On Thursday, a crucial digital currency-related bill was passed. The National Assembly of South Korea‘s legislation and judiciary committee has officially legalized crypto in the country and was labeled as Special Financial Information Law.
The legislation was delayed multiple times until finally being passed. Now companies can finally provide South Korean citizens their crypto-related services.
However, any exchanges that operate in the country will now need to implement additional provisions. Specifically:
FATF – Financial Action Task Force
AML – Anti-Money Laundering
CTF – Counter-Terror Financing
Furthermore, the legislation makes it mandatory for the exchanges to receive approval from the Financial Services Commission (FSC) and the Korea Internet and Security Agency (KISA) before being able to offer their services to South Korean citizens.
Additionally, the Special Financial Information Law states that the digital asset exchanges will now need to obtain an Information Security Management System (ISMS) license from KISA if they wish to continue to offer their services.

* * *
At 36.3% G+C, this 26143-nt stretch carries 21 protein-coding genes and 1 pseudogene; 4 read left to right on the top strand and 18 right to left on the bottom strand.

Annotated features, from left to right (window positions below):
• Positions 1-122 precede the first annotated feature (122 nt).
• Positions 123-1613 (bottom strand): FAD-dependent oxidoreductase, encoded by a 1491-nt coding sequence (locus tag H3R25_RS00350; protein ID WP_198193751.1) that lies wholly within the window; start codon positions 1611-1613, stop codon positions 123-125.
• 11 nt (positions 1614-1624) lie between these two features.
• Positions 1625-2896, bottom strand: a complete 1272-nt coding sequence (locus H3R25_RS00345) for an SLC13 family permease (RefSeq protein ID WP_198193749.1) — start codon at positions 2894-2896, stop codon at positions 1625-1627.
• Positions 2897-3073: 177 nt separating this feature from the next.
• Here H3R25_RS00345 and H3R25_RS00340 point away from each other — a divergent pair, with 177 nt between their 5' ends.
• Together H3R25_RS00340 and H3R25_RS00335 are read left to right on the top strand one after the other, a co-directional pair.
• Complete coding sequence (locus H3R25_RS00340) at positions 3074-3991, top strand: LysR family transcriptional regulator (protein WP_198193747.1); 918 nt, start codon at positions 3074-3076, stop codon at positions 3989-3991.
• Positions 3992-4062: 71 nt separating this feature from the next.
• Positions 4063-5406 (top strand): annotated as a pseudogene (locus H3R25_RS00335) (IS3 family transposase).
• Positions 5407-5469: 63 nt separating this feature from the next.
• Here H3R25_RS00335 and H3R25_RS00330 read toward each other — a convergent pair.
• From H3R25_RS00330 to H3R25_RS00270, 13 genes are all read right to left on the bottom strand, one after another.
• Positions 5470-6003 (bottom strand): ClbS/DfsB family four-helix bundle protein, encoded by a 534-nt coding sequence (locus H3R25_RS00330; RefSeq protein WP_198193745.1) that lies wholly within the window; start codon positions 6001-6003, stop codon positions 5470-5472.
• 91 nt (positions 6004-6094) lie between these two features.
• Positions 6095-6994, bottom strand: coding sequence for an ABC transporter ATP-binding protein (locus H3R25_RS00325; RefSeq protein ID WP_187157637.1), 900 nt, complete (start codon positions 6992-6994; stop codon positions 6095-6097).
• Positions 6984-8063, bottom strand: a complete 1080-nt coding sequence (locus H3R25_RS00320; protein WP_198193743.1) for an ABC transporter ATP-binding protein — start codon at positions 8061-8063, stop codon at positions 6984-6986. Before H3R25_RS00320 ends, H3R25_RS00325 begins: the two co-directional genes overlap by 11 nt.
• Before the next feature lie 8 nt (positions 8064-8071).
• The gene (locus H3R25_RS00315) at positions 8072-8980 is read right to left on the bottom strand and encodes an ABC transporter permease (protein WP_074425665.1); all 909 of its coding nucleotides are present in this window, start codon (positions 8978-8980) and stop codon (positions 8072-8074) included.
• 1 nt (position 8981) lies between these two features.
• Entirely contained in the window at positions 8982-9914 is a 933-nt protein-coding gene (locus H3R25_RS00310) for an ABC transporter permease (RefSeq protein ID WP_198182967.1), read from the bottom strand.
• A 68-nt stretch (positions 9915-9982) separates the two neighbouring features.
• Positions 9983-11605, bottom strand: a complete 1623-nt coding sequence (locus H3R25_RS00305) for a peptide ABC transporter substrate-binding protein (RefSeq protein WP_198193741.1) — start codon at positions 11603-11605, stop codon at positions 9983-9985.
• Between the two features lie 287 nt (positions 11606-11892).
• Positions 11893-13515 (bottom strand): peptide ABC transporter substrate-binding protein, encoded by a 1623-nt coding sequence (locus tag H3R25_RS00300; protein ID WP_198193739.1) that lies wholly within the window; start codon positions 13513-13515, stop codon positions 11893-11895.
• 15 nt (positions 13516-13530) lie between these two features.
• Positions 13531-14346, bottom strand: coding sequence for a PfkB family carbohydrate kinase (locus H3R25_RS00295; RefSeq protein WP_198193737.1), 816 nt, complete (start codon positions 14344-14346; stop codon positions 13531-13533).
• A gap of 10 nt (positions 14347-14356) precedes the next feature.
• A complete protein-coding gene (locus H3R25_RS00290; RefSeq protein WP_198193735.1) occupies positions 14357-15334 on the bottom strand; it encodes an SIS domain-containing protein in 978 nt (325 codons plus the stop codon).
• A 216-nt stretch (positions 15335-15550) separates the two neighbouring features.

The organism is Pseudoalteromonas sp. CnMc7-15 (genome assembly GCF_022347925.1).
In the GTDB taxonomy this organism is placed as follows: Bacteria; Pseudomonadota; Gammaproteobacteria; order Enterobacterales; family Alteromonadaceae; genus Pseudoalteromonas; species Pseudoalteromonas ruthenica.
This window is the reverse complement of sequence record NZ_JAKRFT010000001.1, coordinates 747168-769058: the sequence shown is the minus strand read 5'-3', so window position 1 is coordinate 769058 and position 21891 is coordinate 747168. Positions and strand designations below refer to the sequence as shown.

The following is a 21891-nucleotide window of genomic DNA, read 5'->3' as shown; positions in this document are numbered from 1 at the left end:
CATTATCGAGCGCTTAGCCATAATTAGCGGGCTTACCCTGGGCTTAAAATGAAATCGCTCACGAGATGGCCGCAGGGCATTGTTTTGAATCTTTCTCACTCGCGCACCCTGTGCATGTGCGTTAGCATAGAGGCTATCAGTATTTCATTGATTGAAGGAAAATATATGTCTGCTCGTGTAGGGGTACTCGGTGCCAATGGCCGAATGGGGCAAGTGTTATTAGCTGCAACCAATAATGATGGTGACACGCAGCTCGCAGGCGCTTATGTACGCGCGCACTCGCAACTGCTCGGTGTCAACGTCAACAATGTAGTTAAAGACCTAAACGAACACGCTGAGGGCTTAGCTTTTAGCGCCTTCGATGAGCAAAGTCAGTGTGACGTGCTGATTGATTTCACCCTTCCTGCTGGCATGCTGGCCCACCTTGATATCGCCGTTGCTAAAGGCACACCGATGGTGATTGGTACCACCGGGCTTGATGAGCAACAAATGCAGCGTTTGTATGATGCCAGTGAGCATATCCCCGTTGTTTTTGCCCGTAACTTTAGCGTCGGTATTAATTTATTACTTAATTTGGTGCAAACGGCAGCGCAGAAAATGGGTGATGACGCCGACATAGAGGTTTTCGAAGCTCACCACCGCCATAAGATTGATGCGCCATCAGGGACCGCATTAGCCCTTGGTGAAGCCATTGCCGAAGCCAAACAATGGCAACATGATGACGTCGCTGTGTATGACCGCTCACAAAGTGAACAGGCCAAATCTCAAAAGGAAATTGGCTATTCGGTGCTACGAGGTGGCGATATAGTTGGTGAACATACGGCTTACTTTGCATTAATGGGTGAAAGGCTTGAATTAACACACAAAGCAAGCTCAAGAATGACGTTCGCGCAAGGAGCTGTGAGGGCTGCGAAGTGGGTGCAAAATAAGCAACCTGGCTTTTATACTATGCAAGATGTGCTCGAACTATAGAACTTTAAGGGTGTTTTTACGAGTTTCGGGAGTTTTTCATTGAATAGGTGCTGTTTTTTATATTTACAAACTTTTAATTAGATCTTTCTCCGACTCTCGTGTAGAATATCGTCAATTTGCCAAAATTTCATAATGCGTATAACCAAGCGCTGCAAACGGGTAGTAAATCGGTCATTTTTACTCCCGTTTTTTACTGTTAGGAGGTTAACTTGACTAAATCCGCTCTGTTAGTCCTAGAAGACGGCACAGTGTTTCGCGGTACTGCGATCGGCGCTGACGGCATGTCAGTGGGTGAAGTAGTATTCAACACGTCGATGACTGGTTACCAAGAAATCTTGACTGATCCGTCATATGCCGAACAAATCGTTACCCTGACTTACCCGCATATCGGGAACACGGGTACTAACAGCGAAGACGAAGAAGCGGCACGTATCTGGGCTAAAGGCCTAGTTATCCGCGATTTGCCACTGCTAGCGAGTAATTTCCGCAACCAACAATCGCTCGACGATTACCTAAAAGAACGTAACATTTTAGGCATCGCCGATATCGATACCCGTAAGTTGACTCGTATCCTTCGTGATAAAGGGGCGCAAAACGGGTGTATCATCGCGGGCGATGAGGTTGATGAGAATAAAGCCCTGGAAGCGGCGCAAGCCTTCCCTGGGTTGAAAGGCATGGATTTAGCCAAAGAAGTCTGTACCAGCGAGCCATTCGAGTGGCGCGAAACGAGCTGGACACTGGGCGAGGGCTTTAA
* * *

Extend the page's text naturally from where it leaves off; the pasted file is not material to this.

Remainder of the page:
When taking into consideration the millions that were lost through digital currencies as a result of hacking, it should come as no surprise for strict regulations to be put into place by the government to protect its people.
The added layer of strictness from South Korea will only truly harm the small exchanges that were hoping to ride the bullish bandwagon of cryptos, while the bigger firms should be otherwise fine.
Currently, there are only six exchanges that possess an ISMS license from KISA. These firms are Korbit, UpBit, Gopax, Coinone, Hanbitco, and Bithumb.
By legalizing cryptocurrencies in South Korea, Kim Seong-ah, the chairperson of the Blockchain Association of South Korea and the operator of Hanbitco, they’ve taken another big step towards the normalization of cryptos and innovation in currencies that will affect are our daily lives.